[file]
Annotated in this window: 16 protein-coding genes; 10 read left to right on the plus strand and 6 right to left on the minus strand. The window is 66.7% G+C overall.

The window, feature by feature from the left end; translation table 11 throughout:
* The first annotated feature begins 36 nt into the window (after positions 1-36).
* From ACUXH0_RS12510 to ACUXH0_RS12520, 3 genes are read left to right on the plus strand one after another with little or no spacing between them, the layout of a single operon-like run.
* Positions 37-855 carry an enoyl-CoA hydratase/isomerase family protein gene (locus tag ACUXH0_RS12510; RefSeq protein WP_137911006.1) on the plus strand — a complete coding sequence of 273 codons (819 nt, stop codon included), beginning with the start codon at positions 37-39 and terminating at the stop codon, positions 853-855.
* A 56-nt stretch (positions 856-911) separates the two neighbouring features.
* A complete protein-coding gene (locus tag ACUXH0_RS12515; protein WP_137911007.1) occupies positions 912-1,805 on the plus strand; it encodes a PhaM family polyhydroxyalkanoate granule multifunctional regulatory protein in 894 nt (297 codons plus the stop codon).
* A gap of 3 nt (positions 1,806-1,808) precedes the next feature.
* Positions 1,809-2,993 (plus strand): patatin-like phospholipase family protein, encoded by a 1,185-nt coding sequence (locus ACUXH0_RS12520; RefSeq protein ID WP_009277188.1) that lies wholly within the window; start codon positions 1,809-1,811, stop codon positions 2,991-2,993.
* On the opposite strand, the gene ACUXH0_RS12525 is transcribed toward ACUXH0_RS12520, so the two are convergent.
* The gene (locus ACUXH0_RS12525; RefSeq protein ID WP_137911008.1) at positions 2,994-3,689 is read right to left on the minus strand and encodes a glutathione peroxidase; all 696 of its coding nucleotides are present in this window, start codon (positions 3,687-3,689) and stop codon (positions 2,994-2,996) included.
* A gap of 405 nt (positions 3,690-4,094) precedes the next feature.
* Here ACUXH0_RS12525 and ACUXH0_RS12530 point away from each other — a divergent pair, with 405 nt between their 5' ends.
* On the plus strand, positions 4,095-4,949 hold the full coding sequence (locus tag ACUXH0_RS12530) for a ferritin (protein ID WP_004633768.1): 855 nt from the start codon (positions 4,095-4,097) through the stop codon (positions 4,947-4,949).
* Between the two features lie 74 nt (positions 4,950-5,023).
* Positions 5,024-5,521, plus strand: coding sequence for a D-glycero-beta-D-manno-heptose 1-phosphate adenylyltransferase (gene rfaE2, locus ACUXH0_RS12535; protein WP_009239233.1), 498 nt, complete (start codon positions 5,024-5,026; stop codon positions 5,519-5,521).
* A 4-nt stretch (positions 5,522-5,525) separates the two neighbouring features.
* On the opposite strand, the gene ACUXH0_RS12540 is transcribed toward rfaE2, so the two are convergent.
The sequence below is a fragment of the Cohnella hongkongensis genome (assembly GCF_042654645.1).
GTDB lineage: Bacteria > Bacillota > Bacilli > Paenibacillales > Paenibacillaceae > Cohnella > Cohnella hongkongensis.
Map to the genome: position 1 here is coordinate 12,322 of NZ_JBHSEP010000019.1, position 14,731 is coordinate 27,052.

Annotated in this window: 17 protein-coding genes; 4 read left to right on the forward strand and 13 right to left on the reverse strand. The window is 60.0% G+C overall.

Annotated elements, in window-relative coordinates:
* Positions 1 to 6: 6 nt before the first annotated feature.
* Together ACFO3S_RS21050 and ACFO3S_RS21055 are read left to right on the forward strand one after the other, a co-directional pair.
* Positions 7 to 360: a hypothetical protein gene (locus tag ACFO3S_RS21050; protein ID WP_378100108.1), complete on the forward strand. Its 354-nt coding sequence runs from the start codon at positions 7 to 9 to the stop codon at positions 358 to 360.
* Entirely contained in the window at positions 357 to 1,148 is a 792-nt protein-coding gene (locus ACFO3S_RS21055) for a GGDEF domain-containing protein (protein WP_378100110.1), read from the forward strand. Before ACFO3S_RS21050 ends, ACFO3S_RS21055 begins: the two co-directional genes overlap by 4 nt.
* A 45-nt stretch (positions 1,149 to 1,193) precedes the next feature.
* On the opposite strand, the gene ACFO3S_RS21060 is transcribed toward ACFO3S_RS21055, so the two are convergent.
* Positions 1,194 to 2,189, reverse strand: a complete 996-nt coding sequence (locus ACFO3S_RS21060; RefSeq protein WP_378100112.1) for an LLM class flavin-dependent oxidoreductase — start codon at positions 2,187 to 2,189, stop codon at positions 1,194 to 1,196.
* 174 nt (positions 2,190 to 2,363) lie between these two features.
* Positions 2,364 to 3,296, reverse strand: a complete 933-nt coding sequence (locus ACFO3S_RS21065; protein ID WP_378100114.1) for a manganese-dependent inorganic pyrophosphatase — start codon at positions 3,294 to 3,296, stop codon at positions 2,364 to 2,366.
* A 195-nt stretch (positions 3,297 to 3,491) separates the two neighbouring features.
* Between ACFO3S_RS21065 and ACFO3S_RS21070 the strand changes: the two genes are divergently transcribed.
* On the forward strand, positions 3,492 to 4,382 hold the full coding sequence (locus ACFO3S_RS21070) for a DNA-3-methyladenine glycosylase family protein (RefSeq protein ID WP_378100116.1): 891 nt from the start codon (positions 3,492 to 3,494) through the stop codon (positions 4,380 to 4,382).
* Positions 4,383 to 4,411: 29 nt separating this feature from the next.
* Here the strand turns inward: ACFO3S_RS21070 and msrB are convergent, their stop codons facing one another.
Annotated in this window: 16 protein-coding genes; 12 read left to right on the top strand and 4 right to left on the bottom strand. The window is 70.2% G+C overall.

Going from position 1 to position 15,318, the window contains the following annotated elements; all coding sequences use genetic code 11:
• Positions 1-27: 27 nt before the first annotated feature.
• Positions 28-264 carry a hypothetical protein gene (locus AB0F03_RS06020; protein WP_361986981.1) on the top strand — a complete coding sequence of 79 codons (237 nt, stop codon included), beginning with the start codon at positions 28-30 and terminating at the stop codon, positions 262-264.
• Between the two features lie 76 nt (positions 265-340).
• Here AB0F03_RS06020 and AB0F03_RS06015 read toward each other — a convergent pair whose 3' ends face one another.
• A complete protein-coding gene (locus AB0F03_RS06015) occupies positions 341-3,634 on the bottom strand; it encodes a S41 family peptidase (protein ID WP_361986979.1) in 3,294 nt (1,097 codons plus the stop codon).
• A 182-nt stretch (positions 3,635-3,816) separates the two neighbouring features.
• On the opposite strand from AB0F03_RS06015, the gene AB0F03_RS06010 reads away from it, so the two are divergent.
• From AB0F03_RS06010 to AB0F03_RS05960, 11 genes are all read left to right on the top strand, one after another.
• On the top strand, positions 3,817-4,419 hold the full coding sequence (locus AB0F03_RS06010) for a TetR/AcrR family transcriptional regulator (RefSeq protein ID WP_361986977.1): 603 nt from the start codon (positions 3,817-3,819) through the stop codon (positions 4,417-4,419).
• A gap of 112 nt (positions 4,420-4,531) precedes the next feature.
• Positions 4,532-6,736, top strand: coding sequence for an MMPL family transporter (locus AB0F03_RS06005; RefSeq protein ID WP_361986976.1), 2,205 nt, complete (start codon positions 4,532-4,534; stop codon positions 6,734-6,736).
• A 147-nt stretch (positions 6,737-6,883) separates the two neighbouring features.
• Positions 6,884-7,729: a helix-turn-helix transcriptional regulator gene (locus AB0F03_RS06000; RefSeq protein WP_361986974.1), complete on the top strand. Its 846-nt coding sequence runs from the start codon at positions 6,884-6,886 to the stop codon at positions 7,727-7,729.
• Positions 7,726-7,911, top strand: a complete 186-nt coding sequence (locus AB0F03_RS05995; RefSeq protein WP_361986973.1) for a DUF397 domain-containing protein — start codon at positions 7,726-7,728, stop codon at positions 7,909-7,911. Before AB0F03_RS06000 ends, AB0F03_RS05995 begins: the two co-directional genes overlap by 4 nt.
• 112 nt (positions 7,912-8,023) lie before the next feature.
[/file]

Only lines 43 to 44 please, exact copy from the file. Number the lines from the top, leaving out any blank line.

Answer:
• Here AB0F03_RS06020 and AB0F03_RS06015 read toward each other — a convergent pair whose 3' ends face one another.
• A complete protein-coding gene (locus AB0F03_RS06015) occupies positions 341-3,634 on the bottom strand; it encodes a S41 family peptidase (protein ID WP_361986979.1) in 3,294 nt (1,097 codons plus the stop codon).